And the shapes of desire (you desire in vain)
Are your world and your truth (and the weight of your chains)
And your truth is the only truth you know

And there you are (there you are)
There you are (there we are)
There we are (there we are there we are)

We are the shadows
The darkness unfurled
We are the fire, the shapes, and the movement
(we are the shadows the shadows the shadows)
 We         are         your        world

So here we are (here we are here we are)
Here we are chained to the floor of a cave
With the fire behind us (the light that defines us)
Before us a wall (the wall is our all)

And here we are (here you are here we are)
And here you are (here we are here you are)

If we shadows have offended
Think but this and all is mended

We are the shadows
We are the dream
We are the vision in firelight and darkness
We are the echo, a scared child's scream

We are the shadows
           You are the shadows
We are the dream
           You are the moment of losing a dream
We are the darkness
           You are the darkness
We are the scream
           You are the echo, a jubilant scream

You are the shadows
            We are the shadows that yearn and aspire
You are the dream
            We are the dream that will always inspire
You are the darkness
            We are an outline of darkness and fire
You are the scream
            We are an echo of love and desire

We cast shadows and
        You cast shadows and
We see shadows and
       You see shadows and
Our truth is the only truth we know.

(Them that asks no questions is never told a lie)

So watch the wall (the stony wall)
Yes watch the wall (the shadows call)
We watch the wall (our world, our all)
The wall is where the shadows lie.


Jan. 5th, 2008 02:42 pm
aryllian: (Default)
Greatestjournal, where I've been roleplaying on and off for a few years, seems to be on the way to disappearing. I'm moving a couple of things that I like over here, so I don't lose track of them. (Things? Specifically, poems -- anything else would be too long and not right for this journal, though I do like a bunch of it.)

This one was in the first entry of the journal of the only character I've ever tried to play more than once (I only tried it because the first game died prematurely). He quoted it as being the lyrics of a song that he liked; it was meant to set up a bit of what the character was like.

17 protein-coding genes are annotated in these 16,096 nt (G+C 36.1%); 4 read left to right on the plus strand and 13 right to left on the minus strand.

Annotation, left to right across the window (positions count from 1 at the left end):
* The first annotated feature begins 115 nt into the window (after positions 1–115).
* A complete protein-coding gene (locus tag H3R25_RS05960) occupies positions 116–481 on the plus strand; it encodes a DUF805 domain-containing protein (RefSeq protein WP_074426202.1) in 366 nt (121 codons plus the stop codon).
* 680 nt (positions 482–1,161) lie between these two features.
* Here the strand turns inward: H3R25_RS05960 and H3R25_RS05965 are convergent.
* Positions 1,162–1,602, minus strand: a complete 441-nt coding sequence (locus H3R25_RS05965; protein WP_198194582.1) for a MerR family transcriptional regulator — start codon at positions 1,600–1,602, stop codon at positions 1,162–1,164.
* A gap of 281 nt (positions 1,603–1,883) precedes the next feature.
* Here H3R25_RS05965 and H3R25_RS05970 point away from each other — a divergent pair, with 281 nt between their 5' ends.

When winter comes
All motion stops.
The world becomes


Frost and ice and silver air,
The white flakes of snow fall like diamonds, in drifts,
Cold that chills a heart of flesh
To frozen despair: winter's gifts.

Today is the first day of winter.

And the ice glows in the sunlight like a gem of rarest worth
Light reflecting and refracting from the sky that gave it birth
And everywhere I look I see but snow upon the earth
In winter.

Today is the first day of winter.
What can I do?

When the spring comes it will melt and form a river
A river that will bear my heart away
Away into a summer that could melt a thousand winters
A thousand winters of despair
A thousand

Today is the first day of winter.
What can I do?
I do what I can.
aryllian: (Default)
When I'm roleplaying in a fantasy setting, a lot of the time all the answers I think of depend on magic. Sometimes, even in a fantasy setting, it's good to remember that solutions can be mechanical, biological, social, etc. And should be, because magic probably isn't the easiest solution for the character most of the time.

Interestingly, this came up most recently in tabletop. Interesting, because now that I think about it, things are much less likely to be magical in tabletop because you can't just make things up, there's a shelf full of books you'd have to look through to find something that does what you want, and the character may not have the specifically defined skills, and...
aryllian: (Default)
I was all set to complain about my own expectations regarding types of writing and why I really like something like [ profile] empire_of_years (if it hadn't died almost immediately, that is--but it was fun while it lasted) much better than writing a novel*, so why do I consider that sort of thing to be lesser writing? And then something happened behind the scenes in my other roleplaying game, and I have decided that the reason roleplaying isn't real writing, no matter how much I might have learned from it and no matter how much I might enjoy it, is that there are too many other people (which is also the big draw--funny how these things work).

But it makes me wonder. I can't think of any online game I've been in that hasn't had differences of opinion between the people running the game and the people in the game at some point. The only recourse the people in the game have is to give up what they want for what they can get, or leave. (Or be thrown out for not doing what those in charge want, sometimes.)